Government staff are not yet halfway through the "mammoth task" of compiling the previous Government's credit card records for release to the media and public, an exercise which is expected to cost about $50,000 and take a further two months.

The Department of Internal Affairs is compiling about 7000 documents detailing spending by Helen Clark's ministers on their taxpayer-funded credit cards after receiving more than a dozen requests from media for the information under the Official Information Act.

The requests followed the earlier release of the current Government's credit card records which revealed Whangarei MP Phil Heatley's unauthorised $70 wine purchase and cost him his ministerial portfolios late last month.

Internal Affairs spokesman Allen Walley said the Labour Government information would be released in May.

The "mammoth task", now "only about 20 per cent" complete, is perhaps the bulkiest release of material under the OIA and its completion will be delayed by the legal requirement to remove information such as phone and credit card numbers from documents.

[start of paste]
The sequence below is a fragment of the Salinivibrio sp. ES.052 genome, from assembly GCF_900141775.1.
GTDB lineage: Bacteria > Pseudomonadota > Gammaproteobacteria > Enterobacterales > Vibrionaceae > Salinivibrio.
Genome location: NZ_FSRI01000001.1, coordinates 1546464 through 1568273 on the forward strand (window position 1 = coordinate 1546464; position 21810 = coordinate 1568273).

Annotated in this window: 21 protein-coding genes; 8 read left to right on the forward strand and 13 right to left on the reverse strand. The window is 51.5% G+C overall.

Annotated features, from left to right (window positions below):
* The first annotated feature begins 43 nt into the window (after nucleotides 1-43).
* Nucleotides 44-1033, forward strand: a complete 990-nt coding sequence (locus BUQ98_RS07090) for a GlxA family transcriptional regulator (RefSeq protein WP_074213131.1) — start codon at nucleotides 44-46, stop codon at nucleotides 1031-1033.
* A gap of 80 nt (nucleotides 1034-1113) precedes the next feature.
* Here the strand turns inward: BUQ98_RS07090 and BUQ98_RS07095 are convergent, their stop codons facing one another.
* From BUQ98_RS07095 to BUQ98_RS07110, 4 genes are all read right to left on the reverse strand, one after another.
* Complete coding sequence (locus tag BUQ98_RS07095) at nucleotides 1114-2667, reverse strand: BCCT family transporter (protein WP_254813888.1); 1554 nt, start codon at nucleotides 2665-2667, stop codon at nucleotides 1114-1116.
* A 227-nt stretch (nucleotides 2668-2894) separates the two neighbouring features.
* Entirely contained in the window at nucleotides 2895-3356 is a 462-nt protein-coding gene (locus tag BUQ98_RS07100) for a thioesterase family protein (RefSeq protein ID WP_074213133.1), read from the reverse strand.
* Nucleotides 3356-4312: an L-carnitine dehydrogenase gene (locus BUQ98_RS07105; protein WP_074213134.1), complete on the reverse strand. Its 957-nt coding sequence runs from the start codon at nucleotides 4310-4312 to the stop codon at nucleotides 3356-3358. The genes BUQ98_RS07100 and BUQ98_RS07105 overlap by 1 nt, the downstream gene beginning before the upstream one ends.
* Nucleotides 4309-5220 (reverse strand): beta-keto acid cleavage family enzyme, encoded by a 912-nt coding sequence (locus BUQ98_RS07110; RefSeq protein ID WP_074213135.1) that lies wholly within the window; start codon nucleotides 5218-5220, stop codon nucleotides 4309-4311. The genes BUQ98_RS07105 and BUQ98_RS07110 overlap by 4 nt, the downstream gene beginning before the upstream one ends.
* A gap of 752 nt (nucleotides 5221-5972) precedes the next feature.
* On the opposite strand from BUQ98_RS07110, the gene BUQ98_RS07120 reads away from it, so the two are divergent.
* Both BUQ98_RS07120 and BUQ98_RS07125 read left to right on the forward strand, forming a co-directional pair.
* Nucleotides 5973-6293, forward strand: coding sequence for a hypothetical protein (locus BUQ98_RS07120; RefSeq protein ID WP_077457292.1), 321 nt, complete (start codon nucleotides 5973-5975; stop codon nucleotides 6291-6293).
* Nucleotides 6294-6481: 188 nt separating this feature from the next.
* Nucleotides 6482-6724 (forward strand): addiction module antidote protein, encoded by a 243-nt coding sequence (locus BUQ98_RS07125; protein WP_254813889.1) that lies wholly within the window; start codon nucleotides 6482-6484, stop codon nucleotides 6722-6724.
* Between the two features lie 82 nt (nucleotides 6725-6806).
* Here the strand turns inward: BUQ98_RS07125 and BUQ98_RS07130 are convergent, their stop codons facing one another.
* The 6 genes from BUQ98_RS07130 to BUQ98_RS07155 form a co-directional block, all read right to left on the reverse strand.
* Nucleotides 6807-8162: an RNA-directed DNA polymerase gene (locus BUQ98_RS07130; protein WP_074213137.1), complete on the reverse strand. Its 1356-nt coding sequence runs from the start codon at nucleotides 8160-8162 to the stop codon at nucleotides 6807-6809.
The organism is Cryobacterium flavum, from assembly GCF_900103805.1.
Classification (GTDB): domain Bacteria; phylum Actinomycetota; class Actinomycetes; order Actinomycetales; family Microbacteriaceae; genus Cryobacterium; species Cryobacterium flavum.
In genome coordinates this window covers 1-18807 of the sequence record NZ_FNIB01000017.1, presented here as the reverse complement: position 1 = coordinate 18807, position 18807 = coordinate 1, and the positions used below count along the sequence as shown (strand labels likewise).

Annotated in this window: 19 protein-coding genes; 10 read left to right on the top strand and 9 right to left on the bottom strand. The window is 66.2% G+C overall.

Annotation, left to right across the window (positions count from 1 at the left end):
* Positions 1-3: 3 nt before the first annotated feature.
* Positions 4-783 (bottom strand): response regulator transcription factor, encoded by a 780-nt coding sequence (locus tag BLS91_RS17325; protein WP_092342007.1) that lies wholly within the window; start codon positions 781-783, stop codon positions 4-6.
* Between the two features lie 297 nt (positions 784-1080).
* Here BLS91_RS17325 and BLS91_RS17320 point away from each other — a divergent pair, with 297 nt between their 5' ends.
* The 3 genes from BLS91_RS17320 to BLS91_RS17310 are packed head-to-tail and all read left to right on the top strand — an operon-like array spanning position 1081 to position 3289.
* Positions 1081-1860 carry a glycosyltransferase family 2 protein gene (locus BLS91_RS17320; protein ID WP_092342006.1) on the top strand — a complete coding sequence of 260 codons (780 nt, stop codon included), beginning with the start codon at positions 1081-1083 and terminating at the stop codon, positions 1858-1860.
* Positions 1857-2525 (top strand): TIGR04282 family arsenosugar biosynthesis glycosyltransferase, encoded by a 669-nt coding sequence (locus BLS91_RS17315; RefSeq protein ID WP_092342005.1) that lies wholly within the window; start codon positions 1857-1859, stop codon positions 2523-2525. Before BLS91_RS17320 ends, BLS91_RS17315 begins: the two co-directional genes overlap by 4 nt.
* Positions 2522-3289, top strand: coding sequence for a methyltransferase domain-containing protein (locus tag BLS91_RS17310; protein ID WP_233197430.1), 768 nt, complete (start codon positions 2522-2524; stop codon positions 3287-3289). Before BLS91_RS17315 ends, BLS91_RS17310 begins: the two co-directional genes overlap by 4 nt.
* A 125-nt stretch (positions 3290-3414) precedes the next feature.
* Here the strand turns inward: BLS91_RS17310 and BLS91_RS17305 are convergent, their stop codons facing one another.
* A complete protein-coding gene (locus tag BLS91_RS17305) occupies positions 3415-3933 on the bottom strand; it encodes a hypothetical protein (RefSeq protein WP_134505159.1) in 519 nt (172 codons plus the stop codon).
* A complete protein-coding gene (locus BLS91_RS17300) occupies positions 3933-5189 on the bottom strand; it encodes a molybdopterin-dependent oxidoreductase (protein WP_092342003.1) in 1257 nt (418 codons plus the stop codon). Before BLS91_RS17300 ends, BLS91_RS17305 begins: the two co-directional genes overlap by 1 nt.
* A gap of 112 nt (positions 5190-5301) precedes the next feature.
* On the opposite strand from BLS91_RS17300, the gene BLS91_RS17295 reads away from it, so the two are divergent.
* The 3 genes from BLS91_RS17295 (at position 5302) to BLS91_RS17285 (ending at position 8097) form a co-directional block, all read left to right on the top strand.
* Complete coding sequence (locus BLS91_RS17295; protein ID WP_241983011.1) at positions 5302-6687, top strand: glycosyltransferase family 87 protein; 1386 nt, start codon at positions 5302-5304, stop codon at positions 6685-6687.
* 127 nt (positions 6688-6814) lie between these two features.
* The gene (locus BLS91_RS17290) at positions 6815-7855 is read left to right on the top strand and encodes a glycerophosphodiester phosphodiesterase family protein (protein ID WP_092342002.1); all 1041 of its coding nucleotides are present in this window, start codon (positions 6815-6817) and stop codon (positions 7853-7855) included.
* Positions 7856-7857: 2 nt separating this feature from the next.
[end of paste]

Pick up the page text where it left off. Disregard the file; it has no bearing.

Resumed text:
Former ministers, including those who are no longer MPs, will get to see the information before it is released to the media, but they have no ability to have content removed. "There's no get-out clause."

Mr Walley said the information had not yet been seen by former ministers.

A spokesman for Labour leader Phil Goff said he "has made it clear that if there are any cases of inappropriate spending he expects it to be repaid".

Mr Walley said where items had been repaid by former ministers subsequent to receiving the OIA information, that would be "absolutely" obvious.

The decision to release the information was made by the department in light of the high level of interest shown in the current Government's credit card records, "and therefore it was decided to go to the lengths that the department is going to to release this information". It was "not at all" at the request of any current minister.

According to a convention detailed in the Cabinet Manual, copies of the previous Government's documents to be released under the OIA go to the current Administration.

The Leader of the Opposition will have the opportunity to "express any concerns about the release of the documents which may be considered by the department releasing the information".

The time limit for responding to the request for information may be extended to allow completion of this consultation.

Deputy Ombudsman Leo Donnelly said the decision to release ministers' credit card records under the OIA might have implications for other elected and non-elected officials, including those in local government.

"Clearly the decision does not so much establish a precedent but reflects an acceptance of the principle that such information can and should be disclosed to the public."